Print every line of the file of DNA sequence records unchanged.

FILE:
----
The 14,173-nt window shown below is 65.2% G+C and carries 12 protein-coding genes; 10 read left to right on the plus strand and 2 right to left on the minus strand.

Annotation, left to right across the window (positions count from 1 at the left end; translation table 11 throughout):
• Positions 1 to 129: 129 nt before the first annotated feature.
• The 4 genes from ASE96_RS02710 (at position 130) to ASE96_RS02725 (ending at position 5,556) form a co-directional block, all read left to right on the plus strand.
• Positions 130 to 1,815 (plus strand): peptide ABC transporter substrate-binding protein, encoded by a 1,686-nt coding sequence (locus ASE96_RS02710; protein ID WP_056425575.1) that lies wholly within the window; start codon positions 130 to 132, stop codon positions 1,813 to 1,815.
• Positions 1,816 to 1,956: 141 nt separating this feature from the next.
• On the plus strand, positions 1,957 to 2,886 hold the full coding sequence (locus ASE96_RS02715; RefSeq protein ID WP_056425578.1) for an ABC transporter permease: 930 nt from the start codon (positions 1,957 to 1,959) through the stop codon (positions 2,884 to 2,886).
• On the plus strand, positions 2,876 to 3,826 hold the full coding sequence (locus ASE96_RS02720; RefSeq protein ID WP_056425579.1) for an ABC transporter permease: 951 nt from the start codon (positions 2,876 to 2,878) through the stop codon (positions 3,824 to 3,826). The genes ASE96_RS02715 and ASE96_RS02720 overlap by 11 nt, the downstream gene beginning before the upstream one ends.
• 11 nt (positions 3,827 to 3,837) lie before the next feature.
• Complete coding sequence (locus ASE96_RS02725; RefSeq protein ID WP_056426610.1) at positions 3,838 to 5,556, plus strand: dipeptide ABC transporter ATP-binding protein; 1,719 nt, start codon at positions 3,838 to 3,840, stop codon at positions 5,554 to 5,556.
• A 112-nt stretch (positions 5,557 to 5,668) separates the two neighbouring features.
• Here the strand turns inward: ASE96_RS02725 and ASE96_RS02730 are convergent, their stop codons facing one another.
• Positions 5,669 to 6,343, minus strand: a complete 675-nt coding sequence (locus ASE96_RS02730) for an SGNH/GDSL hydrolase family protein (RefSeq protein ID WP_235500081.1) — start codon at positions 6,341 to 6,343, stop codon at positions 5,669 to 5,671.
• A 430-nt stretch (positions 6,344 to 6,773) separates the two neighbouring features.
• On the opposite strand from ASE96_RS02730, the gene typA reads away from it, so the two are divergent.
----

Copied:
The 14,173-nt window shown below is 65.2% G+C and carries 12 protein-coding genes; 10 read left to right on the plus strand and 2 right to left on the minus strand.

Annotation, left to right across the window (positions count from 1 at the left end; translation table 11 throughout):
• Positions 1 to 129: 129 nt before the first annotated feature.
• The 4 genes from ASE96_RS02710 (at position 130) to ASE96_RS02725 (ending at position 5,556) form a co-directional block, all read left to right on the plus strand.
• Positions 130 to 1,815 (plus strand): peptide ABC transporter substrate-binding protein, encoded by a 1,686-nt coding sequence (locus ASE96_RS02710; protein ID WP_056425575.1) that lies wholly within the window; start codon positions 130 to 132, stop codon positions 1,813 to 1,815.
• Positions 1,816 to 1,956: 141 nt separating this feature from the next.
• On the plus strand, positions 1,957 to 2,886 hold the full coding sequence (locus ASE96_RS02715; RefSeq protein ID WP_056425578.1) for an ABC transporter permease: 930 nt from the start codon (positions 1,957 to 1,959) through the stop codon (positions 2,884 to 2,886).
• On the plus strand, positions 2,876 to 3,826 hold the full coding sequence (locus ASE96_RS02720; RefSeq protein ID WP_056425579.1) for an ABC transporter permease: 951 nt from the start codon (positions 2,876 to 2,878) through the stop codon (positions 3,824 to 3,826). The genes ASE96_RS02715 and ASE96_RS02720 overlap by 11 nt, the downstream gene beginning before the upstream one ends.
• 11 nt (positions 3,827 to 3,837) lie before the next feature.
• Complete coding sequence (locus ASE96_RS02725; RefSeq protein ID WP_056426610.1) at positions 3,838 to 5,556, plus strand: dipeptide ABC transporter ATP-binding protein; 1,719 nt, start codon at positions 3,838 to 3,840, stop codon at positions 5,554 to 5,556.
• A 112-nt stretch (positions 5,557 to 5,668) separates the two neighbouring features.
• Here the strand turns inward: ASE96_RS02725 and ASE96_RS02730 are convergent, their stop codons facing one another.
• Positions 5,669 to 6,343, minus strand: a complete 675-nt coding sequence (locus ASE96_RS02730) for an SGNH/GDSL hydrolase family protein (RefSeq protein ID WP_235500081.1) — start codon at positions 6,341 to 6,343, stop codon at positions 5,669 to 5,671.
• A 430-nt stretch (positions 6,344 to 6,773) separates the two neighbouring features.
• On the opposite strand from ASE96_RS02730, the gene typA reads away from it, so the two are divergent.